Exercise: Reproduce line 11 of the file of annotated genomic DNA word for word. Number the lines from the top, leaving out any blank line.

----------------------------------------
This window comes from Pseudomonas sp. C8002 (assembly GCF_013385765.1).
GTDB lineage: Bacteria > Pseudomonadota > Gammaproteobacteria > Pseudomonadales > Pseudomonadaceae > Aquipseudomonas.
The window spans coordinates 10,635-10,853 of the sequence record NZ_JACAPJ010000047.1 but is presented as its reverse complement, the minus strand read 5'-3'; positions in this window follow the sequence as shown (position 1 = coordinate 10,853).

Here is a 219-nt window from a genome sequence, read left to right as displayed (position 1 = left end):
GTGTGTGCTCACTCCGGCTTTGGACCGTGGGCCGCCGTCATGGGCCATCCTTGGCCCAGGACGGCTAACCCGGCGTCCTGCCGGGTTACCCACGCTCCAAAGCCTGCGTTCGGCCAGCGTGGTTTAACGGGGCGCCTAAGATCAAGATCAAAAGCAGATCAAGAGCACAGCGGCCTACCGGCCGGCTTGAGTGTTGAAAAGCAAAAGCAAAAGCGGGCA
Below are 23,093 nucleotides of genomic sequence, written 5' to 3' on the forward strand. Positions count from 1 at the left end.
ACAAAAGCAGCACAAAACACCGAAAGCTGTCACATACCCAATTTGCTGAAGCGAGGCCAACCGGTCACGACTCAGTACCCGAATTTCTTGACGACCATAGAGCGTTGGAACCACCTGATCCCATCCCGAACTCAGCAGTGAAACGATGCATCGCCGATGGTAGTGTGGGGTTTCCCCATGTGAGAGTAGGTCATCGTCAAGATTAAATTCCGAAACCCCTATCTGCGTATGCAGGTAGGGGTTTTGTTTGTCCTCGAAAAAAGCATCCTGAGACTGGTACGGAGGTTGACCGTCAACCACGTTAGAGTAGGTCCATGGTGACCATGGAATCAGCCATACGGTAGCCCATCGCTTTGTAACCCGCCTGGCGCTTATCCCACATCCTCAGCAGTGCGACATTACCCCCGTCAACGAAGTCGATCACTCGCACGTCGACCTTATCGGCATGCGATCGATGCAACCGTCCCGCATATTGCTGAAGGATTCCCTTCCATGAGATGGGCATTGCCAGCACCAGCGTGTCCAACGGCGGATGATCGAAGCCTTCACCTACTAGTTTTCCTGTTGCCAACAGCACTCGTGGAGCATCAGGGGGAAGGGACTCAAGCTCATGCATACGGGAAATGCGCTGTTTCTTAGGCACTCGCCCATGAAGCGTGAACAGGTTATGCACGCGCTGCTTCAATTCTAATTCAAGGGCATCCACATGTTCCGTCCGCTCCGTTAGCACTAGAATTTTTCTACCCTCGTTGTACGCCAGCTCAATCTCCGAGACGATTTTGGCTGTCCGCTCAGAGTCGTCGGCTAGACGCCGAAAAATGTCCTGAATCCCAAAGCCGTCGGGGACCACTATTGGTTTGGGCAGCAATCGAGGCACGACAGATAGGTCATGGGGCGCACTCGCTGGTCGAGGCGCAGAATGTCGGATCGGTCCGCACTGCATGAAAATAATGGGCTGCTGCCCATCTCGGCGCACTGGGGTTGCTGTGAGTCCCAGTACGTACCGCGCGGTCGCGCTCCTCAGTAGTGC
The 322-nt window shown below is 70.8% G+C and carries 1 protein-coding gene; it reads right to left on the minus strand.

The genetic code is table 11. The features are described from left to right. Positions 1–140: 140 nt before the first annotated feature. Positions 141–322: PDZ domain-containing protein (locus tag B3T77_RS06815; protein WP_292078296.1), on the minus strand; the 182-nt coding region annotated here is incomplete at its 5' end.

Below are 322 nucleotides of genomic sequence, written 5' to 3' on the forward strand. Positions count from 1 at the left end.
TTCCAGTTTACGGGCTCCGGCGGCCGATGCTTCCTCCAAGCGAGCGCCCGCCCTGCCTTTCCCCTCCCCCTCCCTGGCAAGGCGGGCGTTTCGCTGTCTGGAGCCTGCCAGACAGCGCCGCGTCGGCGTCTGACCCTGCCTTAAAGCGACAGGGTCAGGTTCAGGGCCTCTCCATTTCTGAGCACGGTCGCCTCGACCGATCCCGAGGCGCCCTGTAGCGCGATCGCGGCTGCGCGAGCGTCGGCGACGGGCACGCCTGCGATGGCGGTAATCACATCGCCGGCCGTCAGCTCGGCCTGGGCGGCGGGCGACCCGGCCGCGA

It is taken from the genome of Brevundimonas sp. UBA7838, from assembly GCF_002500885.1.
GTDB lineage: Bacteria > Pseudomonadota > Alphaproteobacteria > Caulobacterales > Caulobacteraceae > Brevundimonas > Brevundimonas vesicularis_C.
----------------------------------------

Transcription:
TTCCAGTTTACGGGCTCCGGCGGCCGATGCTTCCTCCAAGCGAGCGCCCGCCCTGCCTTTCCCCTCCCCCTCCCTGGCAAGGCGGGCGTTTCGCTGTCTGGAGCCTGCCAGACAGCGCCGCGTCGGCGTCTGACCCTGCCTTAAAGCGACAGGGTCAGGTTCAGGGCCTCTCCATTTCTGAGCACGGTCGCCTCGACCGATCCCGAGGCGCCCTGTAGCGCGATCGCGGCTGCGCGAGCGTCGGCGACGGGCACGCCTGCGATGGCGGTAATCACATCGCCGGCCGTCAGCTCGGCCTGGGCGGCGGGCGACCCGGCCGCGA